The simplicity of the electrospinning process, the diversity of the electrospinnable materials, and the unique features of the obtained electrospun nanofibers provide especial interest for both of the technique and the resultant products. Various polymers have been successfully electrospun into ultrafine fibers in recent years mostly in solvent solution and some in melt form. Moreover, functional inorganic nanofibers can be produced by using sol–gel composed of metal(s) precursor(s) and proper polymer(s). In the field of metallic nanofibers, electrospinning process has a good contribution as it has been invoked to produce several pristine metallic nanofibers [18
]. Beside the metal alkoxides, metal acetates have been widely utilized as metal precursors, as these promising salts have a good tendency for polycondensation to form electrospinable sol-gels with the proper polymers [22
]. The polycondensation reaction can be explained as follows [22
where M is Ni. Accordingly, the prepared NiAc/PVP solution produced good morphology, smooth and beads-free electrospun nanofibers, as shown in Figure A. Due to the polycondensation characteristic, the calcination of the prepared electrospun nanofibers did not affect the nanofibrous morphology as shown in Figure B. Figure C represents the SEM image for the synthesized NiO NPs. From Figures B and C, it can be concluded that the average diameters of the synthesized NFs and NPs are approximately 70 nm.
Figure 1 SEM images of electrospun PVP/NiAc electrospun nanofibers (A), synthesized NiO nanofibers (B), and NPs (C). SEM images of the electrospun PVP/NiAc nanofiber mats (A) and after calcination at 700°C (B). SEM image of the synthesized NiO NPs (C) (more ...)
It was expected that the calcination of the prepared NiAc/PVA nanostructures in air will lead to eliminate the polymer and decompose the metallic precursor to the oxide form; this hypothesis was affirmed by using the XRD analysis. As shown in Figure , the XRD spectra of the synthesized NiO NPs and NFs are similar and match the standard spectra of NiO (JCPDS number 44–1159). From the obtained XRD spectra, the grain size could be estimated using Scherrer equation [23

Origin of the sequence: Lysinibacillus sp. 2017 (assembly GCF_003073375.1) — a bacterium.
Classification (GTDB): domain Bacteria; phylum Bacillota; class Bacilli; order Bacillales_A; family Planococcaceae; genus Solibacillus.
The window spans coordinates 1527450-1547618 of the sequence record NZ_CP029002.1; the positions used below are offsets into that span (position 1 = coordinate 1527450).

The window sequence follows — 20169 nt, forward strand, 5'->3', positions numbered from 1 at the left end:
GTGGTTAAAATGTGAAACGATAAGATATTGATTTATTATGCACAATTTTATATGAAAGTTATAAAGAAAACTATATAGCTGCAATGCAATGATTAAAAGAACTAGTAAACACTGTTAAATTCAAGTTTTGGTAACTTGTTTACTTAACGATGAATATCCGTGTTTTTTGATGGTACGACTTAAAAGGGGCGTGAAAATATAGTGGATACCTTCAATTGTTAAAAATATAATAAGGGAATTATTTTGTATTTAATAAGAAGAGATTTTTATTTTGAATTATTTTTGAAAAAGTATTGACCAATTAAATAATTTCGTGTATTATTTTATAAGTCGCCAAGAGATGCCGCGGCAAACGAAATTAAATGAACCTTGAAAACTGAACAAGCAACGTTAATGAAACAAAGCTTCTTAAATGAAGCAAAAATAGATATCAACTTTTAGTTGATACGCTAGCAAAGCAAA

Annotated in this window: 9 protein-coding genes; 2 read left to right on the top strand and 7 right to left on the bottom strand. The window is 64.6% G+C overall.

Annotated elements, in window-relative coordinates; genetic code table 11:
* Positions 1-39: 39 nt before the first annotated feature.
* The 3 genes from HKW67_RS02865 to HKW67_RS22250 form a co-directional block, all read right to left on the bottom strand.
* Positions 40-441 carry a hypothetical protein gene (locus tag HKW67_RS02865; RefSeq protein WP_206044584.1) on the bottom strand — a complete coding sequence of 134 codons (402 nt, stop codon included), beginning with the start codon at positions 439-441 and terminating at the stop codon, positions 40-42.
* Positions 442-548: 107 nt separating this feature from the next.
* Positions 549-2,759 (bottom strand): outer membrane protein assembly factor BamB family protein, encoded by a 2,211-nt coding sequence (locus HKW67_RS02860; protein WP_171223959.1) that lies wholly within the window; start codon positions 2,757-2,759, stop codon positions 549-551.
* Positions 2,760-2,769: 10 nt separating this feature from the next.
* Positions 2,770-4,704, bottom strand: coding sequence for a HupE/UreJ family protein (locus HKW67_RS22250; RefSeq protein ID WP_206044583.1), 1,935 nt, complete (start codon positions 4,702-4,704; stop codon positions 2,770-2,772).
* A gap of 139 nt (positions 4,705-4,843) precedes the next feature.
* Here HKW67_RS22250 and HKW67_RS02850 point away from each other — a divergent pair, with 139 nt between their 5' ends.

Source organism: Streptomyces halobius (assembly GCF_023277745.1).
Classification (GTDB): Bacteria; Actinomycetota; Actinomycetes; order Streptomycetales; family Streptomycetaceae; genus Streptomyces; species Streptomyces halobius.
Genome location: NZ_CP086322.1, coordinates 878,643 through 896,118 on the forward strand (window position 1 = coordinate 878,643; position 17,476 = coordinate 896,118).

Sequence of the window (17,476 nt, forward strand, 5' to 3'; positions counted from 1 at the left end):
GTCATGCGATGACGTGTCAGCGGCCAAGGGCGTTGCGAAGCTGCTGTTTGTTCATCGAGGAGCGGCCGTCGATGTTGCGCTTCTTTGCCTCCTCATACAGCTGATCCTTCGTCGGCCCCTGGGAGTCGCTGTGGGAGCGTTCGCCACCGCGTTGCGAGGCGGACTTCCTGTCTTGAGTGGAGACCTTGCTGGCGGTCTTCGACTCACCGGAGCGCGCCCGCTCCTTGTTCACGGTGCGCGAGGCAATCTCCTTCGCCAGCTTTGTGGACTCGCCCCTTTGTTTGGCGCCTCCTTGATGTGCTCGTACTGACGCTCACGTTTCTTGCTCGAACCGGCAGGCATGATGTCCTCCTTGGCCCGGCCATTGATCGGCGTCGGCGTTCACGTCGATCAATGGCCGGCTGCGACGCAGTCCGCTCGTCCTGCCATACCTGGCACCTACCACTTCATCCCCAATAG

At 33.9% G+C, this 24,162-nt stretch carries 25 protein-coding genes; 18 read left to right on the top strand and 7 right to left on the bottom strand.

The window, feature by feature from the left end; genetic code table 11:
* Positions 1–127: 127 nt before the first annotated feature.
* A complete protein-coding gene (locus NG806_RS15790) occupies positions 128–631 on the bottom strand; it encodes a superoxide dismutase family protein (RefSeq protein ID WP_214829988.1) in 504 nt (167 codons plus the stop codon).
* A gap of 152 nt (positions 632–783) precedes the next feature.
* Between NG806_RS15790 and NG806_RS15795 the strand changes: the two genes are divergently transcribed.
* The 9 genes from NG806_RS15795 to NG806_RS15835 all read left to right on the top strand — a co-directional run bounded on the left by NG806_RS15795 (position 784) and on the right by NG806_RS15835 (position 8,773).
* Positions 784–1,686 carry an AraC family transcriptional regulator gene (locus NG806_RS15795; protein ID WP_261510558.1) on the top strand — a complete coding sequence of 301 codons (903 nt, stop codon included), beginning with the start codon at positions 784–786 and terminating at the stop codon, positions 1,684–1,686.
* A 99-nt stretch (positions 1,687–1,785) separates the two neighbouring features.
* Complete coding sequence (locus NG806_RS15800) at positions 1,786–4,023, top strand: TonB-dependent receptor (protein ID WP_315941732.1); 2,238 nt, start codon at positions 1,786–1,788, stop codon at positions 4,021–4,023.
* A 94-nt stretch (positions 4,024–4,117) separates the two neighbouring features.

]. The determined sizes were 36 and 37 nm for the NPs and NFs, respectively.
XRD analyses for the prepared NiO nanofibers and nanoparticles.
Due to its surface oxidation properties, nickel reveals good performance as electrocatalyst. Many materials involving nickel as a component in their manufacture could be used as catalysts in fuel cells. Nickel is commonly used as an electrocatalyst for both anodic and cathodic reactions in organic synthesis, water electrolysis, and electrooxidation of alcohols [24
]. Surface activation of the nickel-based materials is an important step to create NiOOH compound on the surface and initiate the electrochemical activity. For instance, NiOOH compound has to be originated on the surface to initiate the electrochemical activity. Similarly, the investigated NiO nanostructures in this study were activated by applying cyclic voltages for 50 times in 1 M KOH electrolytes (the utilized scan rate was 100 mV/s). The cyclic voltammetric behaviors of NiO NPs and NFs are shown in Figure . In the voltammograms of the nickel oxide nanoparticles and nanofibers, the cathodic and anodic peaks corresponding to Ni(II)/Ni(III) couple are observed at about 0.35 and 0.42 V (vs. Ag/AgCl), respectively. As the chemical composition and the grain size are similar in both nanostructures, the same behavior was obtained as shown in the figure. Typically, these peaks refer to the formation of NiOOH in accordance with these reactions [27